Somehow I missed this reply before. It is very good. Thanks for the perspective.

  • jimak

    Let me know when Tesla competes heads up without subsidies.

    • WeaponZero

      Name me 1 manufacturer on the list who does not get subsidies?

    • neroden

      Two years ago.

  • Esperiel

    I’m assuming whichever criteria needed to pass minimum EPA req. Lexus LS(SWB) is mid-size as well. Only Lexus LS(LWB) is Large car. LWB is ostensibly the prevalent model for US sales in contrast to EU ( See: )

    To reduce outliers, I based my categorization class grading; must ideally pass all subjects (size, volume, weight) to graduate to higher class (otherwise held back a grade) –just like school LoL. A8(SWB) is borderline/fail case; A8 (SWB) passes on length & weight but critically fails on volume*

    (EPA): >=120cf = Large

    (Highway Loss Data Institute classification): >195 inch length + >110 inch wheelbase

    National Highway Traffic Safety Administration (NHTSA): >=3500 pounds * = Heavy

    * This is an odd one, however it can be said that higher relative weight gives advantage in car on car collisions. Sucks for fuel economy though.

    To see extended discussion on topic with tables: ( ) Alas it doesn’t have A8

    * I’d be borderline tempted to give it extra credit for hitting >= 103 ft^2 footprint personal-for-funsies criteria.

    • Red Sage

      Good reply. Ultimately, having a gigantic displacement 8-cylinder or 12-cylinder heat generator under the front hood along with all the associated accessories takes up a huge portion of the packaging potential for traditional ‘luxury’ vehicles. They are wide, and long, and heavy — but not very efficient or spacious.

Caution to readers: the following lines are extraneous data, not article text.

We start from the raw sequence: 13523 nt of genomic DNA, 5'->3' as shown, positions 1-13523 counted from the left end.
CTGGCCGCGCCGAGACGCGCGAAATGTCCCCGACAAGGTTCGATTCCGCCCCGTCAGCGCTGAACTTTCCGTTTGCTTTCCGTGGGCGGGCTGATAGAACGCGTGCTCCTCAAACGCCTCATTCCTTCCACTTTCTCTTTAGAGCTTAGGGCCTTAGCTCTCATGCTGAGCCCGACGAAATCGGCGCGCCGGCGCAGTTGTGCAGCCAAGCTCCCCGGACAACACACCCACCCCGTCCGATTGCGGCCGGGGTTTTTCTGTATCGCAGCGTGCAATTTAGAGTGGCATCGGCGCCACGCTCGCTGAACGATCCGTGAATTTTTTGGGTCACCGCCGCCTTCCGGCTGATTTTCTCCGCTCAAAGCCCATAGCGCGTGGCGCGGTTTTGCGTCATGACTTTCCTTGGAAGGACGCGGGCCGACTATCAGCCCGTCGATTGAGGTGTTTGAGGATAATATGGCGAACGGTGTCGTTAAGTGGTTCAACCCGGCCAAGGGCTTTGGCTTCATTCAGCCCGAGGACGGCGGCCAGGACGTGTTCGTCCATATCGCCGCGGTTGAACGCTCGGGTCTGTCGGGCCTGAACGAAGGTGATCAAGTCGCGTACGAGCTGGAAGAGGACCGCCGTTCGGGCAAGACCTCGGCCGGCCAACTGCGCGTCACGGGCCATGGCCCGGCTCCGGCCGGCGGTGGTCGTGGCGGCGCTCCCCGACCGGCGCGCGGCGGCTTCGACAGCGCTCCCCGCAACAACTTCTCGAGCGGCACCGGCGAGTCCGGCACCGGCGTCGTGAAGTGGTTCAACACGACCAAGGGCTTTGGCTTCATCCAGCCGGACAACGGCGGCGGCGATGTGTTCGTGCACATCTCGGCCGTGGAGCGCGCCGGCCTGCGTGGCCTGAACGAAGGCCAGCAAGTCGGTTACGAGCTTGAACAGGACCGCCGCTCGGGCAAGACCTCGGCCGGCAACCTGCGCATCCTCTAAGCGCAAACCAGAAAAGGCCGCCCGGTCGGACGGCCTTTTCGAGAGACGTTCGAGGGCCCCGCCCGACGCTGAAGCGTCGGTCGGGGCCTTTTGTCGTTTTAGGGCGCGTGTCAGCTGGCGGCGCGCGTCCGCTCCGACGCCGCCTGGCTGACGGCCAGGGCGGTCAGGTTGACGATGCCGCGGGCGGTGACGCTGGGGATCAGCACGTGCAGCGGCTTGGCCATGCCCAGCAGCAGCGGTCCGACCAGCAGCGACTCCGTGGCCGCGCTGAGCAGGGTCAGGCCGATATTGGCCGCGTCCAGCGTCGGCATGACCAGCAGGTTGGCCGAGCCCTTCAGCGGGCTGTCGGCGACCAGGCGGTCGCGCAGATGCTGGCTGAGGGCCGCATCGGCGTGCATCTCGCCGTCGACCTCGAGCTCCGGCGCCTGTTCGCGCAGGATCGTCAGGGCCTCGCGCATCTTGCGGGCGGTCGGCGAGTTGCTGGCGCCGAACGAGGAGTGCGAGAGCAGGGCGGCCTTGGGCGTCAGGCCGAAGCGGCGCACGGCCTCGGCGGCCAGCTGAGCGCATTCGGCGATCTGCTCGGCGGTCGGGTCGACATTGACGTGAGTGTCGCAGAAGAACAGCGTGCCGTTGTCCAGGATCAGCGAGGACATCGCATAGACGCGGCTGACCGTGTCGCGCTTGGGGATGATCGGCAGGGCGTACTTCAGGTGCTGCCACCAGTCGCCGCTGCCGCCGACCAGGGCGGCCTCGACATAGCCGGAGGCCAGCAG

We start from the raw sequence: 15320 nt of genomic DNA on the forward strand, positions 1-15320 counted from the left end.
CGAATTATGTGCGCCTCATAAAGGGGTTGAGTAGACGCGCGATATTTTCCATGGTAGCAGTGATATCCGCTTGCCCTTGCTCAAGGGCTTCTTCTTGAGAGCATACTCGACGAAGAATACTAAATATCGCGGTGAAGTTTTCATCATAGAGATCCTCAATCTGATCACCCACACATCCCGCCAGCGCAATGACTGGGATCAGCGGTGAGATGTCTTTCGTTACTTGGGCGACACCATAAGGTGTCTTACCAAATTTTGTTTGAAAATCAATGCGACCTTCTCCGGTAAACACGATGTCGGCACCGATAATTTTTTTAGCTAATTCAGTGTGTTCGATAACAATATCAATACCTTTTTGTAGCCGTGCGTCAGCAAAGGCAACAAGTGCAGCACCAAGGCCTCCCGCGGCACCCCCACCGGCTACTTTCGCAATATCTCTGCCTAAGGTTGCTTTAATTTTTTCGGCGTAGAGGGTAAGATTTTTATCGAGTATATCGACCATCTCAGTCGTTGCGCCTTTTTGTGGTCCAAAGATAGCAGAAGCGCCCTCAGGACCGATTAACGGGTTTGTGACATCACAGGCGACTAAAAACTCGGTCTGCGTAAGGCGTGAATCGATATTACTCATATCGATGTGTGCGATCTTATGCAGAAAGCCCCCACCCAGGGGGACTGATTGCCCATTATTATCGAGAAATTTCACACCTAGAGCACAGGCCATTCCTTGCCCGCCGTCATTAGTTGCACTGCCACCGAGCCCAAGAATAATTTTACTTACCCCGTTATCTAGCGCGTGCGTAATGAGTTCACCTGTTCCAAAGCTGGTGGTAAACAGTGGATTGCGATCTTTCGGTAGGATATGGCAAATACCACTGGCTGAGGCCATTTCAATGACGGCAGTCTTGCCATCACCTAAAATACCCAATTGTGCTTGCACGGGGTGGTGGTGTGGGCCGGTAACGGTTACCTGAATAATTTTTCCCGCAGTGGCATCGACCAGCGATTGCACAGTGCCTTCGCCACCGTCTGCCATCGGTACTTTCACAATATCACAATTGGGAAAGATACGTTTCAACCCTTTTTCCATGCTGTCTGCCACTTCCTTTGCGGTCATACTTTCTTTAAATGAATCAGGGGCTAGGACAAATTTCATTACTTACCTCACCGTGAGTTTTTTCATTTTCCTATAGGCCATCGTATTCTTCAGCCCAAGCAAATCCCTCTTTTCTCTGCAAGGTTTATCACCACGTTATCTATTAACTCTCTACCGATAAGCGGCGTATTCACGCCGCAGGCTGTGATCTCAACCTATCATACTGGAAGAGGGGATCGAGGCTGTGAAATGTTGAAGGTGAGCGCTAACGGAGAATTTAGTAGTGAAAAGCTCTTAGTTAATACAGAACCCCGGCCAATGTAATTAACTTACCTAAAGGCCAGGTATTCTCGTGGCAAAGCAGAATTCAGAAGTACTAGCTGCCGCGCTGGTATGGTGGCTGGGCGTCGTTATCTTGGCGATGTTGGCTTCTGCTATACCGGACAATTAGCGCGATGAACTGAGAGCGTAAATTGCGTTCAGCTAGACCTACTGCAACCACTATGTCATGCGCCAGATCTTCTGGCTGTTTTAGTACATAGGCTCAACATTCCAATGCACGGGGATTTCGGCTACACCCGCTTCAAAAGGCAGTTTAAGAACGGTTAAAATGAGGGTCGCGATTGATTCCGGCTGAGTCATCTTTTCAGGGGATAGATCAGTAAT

• crevasse

    This has got to be hurting manufacturers and dealers. And they won’t have any answer for years. Astounding ignorance and complacency on the entrenched incumbent’s part. All this while gas is at a very low price. Can’t wait for a solid Model 3 to clean up on the BMW 1-3 series and CLA class Benz. Well, really any sub 50k sports car.

  • Ivor O’Connor

    “Every year, we are doubling our total cumulative production.” — Musk.

    Is there room for the Model S to keep growing? The luxury market is a zero-sum game with about 100K yearly participants. What’s going to happen here?

    • Steve Grinwis

      They clearly just move into the luxury SUV market to grab a few more sales there, before heading into the more mass market mid-luxury sports performance market.

      • Ivor O’Connor

        So will they ever drop the pricing on the Model S?

        • neroden

          Oh, yes, eventually they definitely will.

          First they’re going into as many international markets as they can, though; they intend to take the *whole* luxury car market not just the US market.

          As noted they’re also going to take the luxury SUV market with the Model X.

          Once they start maxing out on sales in those categories, the Model S price will probably be reduced… a little bit.

          • Ivor O’Connor